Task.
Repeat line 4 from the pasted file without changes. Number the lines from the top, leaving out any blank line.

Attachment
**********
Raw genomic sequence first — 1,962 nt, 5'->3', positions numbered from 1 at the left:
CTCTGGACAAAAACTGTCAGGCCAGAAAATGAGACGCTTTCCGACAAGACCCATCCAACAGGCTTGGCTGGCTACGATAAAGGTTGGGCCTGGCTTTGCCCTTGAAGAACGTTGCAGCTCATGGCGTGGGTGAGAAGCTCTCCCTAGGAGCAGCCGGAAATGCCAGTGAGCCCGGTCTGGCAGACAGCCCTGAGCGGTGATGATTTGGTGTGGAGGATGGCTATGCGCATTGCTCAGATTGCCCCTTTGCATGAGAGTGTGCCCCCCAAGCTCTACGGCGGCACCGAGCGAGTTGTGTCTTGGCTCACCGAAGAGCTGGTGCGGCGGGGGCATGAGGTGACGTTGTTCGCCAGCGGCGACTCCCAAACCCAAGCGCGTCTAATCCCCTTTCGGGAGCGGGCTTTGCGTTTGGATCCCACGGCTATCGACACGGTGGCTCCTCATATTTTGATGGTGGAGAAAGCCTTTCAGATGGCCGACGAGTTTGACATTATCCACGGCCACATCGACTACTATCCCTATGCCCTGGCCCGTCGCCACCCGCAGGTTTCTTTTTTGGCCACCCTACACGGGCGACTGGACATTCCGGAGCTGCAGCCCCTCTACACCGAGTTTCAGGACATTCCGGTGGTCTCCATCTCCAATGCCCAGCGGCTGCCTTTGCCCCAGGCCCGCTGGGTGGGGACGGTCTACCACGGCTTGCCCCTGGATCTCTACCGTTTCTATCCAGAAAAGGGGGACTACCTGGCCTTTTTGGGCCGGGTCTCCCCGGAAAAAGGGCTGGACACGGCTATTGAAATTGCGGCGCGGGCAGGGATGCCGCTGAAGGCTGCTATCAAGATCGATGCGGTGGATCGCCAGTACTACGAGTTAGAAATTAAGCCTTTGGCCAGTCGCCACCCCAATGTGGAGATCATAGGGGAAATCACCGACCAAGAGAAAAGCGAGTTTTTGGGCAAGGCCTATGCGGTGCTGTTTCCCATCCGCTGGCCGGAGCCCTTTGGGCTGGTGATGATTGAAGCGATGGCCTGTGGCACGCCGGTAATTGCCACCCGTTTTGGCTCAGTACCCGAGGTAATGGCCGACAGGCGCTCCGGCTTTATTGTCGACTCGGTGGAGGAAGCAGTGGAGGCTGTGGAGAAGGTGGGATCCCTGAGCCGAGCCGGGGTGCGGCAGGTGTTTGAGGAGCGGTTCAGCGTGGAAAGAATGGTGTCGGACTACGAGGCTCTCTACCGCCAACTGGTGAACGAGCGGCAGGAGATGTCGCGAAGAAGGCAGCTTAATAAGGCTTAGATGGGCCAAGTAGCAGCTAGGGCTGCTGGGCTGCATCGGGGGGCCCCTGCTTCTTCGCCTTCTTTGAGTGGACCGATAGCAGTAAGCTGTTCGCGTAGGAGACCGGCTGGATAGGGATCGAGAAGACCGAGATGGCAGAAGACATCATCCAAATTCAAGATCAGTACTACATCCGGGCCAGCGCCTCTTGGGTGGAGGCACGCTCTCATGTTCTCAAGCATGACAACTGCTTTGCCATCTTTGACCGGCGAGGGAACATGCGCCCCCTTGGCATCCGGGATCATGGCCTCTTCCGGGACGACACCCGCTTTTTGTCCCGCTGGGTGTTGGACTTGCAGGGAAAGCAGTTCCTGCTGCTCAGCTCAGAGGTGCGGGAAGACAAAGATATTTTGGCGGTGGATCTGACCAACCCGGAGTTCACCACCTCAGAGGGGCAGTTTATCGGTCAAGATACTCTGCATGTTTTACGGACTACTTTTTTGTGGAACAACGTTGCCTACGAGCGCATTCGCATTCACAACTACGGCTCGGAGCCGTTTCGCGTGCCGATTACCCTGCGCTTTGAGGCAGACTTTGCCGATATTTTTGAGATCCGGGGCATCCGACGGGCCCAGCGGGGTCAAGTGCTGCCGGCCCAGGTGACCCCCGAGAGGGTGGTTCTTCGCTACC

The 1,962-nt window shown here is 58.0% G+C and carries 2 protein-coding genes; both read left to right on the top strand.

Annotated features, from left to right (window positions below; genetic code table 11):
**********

Annotated features, from left to right (window positions below; genetic code table 11):